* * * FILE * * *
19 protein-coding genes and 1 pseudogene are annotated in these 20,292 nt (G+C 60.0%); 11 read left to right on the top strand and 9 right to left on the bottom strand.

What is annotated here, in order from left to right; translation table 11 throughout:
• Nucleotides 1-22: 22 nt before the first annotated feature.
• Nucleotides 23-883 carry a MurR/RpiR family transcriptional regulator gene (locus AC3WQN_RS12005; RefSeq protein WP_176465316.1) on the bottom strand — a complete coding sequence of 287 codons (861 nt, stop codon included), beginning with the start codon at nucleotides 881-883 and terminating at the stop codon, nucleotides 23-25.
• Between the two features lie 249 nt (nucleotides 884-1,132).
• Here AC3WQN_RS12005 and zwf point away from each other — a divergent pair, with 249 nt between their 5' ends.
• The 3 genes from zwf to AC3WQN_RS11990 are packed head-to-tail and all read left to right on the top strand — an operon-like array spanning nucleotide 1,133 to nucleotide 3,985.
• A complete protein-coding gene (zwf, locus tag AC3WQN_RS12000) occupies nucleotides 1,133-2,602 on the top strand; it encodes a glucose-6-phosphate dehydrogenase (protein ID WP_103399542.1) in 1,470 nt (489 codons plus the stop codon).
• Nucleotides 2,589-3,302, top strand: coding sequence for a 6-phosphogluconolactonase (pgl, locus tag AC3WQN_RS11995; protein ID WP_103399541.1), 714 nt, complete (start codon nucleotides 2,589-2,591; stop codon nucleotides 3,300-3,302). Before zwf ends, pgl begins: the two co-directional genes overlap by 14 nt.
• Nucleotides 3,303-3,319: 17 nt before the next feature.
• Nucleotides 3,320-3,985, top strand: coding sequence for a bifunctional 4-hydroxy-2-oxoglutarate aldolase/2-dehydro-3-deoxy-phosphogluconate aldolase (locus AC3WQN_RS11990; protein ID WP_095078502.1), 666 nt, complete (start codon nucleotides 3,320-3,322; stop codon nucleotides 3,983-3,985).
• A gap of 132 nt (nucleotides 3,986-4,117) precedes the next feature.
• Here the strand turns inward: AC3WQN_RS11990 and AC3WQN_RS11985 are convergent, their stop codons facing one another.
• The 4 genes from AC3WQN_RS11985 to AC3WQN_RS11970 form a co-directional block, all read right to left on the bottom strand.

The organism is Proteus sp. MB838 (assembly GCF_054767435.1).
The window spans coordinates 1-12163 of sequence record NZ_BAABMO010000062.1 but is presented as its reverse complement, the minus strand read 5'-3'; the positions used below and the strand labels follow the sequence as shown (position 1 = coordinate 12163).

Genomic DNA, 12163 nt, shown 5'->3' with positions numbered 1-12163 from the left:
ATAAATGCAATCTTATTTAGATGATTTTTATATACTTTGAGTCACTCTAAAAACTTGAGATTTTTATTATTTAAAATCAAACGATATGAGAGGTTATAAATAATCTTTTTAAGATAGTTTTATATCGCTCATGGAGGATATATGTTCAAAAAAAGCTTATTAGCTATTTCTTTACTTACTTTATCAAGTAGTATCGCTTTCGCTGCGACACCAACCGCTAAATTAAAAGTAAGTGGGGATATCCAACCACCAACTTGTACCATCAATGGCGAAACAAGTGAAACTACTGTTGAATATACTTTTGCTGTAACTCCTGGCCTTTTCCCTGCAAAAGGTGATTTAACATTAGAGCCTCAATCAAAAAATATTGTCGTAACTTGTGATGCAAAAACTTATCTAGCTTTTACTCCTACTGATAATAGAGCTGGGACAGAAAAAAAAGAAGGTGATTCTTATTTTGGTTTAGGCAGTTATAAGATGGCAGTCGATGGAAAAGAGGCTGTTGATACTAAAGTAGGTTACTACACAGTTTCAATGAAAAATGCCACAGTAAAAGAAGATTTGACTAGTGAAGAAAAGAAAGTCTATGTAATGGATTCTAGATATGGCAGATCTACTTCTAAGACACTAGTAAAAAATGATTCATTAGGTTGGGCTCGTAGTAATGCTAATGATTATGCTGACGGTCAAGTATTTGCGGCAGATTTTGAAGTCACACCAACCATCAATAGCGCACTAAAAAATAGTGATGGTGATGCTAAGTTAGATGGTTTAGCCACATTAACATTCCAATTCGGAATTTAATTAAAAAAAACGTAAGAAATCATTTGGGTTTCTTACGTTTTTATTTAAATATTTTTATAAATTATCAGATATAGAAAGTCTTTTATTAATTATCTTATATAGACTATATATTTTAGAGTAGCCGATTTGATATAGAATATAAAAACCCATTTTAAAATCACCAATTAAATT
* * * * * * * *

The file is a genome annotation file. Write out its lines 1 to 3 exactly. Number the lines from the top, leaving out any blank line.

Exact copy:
19 protein-coding genes and 1 pseudogene are annotated in these 20,292 nt (G+C 60.0%); 11 read left to right on the top strand and 9 right to left on the bottom strand.

What is annotated here, in order from left to right; translation table 11 throughout:
• Nucleotides 1-22: 22 nt before the first annotated feature.